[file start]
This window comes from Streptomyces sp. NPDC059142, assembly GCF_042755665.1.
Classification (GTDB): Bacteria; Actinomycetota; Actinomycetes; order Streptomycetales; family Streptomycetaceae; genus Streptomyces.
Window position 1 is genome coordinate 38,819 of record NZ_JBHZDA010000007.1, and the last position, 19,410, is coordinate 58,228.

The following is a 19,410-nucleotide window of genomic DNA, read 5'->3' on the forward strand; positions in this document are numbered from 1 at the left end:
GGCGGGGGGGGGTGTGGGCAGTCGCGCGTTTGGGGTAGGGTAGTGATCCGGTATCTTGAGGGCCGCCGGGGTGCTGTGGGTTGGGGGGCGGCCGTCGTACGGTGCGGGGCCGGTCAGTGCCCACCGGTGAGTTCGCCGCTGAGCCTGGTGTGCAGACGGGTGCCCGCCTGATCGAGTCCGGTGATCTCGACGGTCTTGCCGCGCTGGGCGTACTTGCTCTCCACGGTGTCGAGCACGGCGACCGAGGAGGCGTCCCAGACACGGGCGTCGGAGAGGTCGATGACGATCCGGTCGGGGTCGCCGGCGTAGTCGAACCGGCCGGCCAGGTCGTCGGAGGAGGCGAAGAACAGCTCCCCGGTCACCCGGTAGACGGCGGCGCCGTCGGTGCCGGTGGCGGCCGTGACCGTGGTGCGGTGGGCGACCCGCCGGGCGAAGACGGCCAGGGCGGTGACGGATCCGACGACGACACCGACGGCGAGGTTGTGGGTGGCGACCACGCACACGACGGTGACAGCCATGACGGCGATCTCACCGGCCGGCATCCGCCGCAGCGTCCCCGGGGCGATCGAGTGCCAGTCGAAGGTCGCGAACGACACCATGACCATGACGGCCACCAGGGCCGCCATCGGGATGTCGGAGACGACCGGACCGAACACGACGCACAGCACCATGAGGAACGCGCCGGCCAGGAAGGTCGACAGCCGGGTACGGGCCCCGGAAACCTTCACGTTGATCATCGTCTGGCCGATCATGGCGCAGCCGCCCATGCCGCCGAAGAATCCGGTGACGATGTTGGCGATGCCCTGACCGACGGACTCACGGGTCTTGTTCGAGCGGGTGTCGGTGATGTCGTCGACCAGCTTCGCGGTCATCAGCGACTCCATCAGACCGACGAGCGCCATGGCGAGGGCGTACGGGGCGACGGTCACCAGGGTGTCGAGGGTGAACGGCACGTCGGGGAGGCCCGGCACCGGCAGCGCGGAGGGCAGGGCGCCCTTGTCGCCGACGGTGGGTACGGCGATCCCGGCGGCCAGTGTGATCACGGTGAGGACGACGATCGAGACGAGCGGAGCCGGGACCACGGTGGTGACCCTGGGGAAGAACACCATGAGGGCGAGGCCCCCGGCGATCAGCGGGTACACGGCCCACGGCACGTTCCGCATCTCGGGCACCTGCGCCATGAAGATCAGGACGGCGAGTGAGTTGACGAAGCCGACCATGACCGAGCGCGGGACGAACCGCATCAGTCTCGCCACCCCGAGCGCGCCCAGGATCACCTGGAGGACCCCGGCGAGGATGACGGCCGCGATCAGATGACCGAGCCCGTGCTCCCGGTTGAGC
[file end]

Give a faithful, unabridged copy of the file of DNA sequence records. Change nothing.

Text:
This window comes from Streptomyces sp. NPDC059142, assembly GCF_042755665.1.
Classification (GTDB): Bacteria; Actinomycetota; Actinomycetes; order Streptomycetales; family Streptomycetaceae; genus Streptomyces.
Window position 1 is genome coordinate 38,819 of record NZ_JBHZDA010000007.1, and the last position, 19,410, is coordinate 58,228.

The following is a 19,410-nucleotide window of genomic DNA, read 5'->3' on the forward strand; positions in this document are numbered from 1 at the left end:
GGCGGGGGGGGGTGTGGGCAGTCGCGCGTTTGGGGTAGGGTAGTGATCCGGTATCTTGAGGGCCGCCGGGGTGCTGTGGGTTGGGGGGCGGCCGTCGTACGGTGCGGGGCCGGTCAGTGCCCACCGGTGAGTTCGCCGCTGAGCCTGGTGTGCAGACGGGTGCCCGCCTGATCGAGTCCGGTGATCTCGACGGTCTTGCCGCGCTGGGCGTACTTGCTCTCCACGGTGTCGAGCACGGCGACCGAGGAGGCGTCCCAGACACGGGCGTCGGAGAGGTCGATGACGATCCGGTCGGGGTCGCCGGCGTAGTCGAACCGGCCGGCCAGGTCGTCGGAGGAGGCGAAGAACAGCTCCCCGGTCACCCGGTAGACGGCGGCGCCGTCGGTGCCGGTGGCGGCCGTGACCGTGGTGCGGTGGGCGACCCGCCGGGCGAAGACGGCCAGGGCGGTGACGGATCCGACGACGACACCGACGGCGAGGTTGTGGGTGGCGACCACGCACACGACGGTGACAGCCATGACGGCGATCTCACCGGCCGGCATCCGCCGCAGCGTCCCCGGGGCGATCGAGTGCCAGTCGAAGGTCGCGAACGACACCATGACCATGACGGCCACCAGGGCCGCCATCGGGATGTCGGAGACGACCGGACCGAACACGACGCACAGCACCATGAGGAACGCGCCGGCCAGGAAGGTCGACAGCCGGGTACGGGCCCCGGAAACCTTCACGTTGATCATCGTCTGGCCGATCATGGCGCAGCCGCCCATGCCGCCGAAGAATCCGGTGACGATGTTGGCGATGCCCTGACCGACGGACTCACGGGTCTTGTTCGAGCGGGTGTCGGTGATGTCGTCGACCAGCTTCGCGGTCATCAGCGACTCCATCAGACCGACGAGCGCCATGGCGAGGGCGTACGGGGCGACGGTCACCAGGGTGTCGAGGGTGAACGGCACGTCGGGGAGGCCCGGCACCGGCAGCGCGGAGGGCAGGGCGCCCTTGTCGCCGACGGTGGGTACGGCGATCCCGGCGGCCAGTGTGATCACGGTGAGGACGACGATCGAGACGAGCGGAGCCGGGACCACGGTGGTGACCCTGGGGAAGAACACCATGAGGGCGAGGCCCCCGGCGATCAGCGGGTACACGGCCCACGGCACGTTCCGCATCTCGGGCACCTGCGCCATGAAGATCAGGACGGCGAGTGAGTTGACGAAGCCGACCATGACCGAGCGCGGGACGAACCGCATCAGTCTCGCCACCCCGAGCGCGCCCAGGATCACCTGGAGGACCCCGGCGAGGATGACGGCCGCGATCAGATGACCGAGCCCGTGCTCCCGGTTGAGC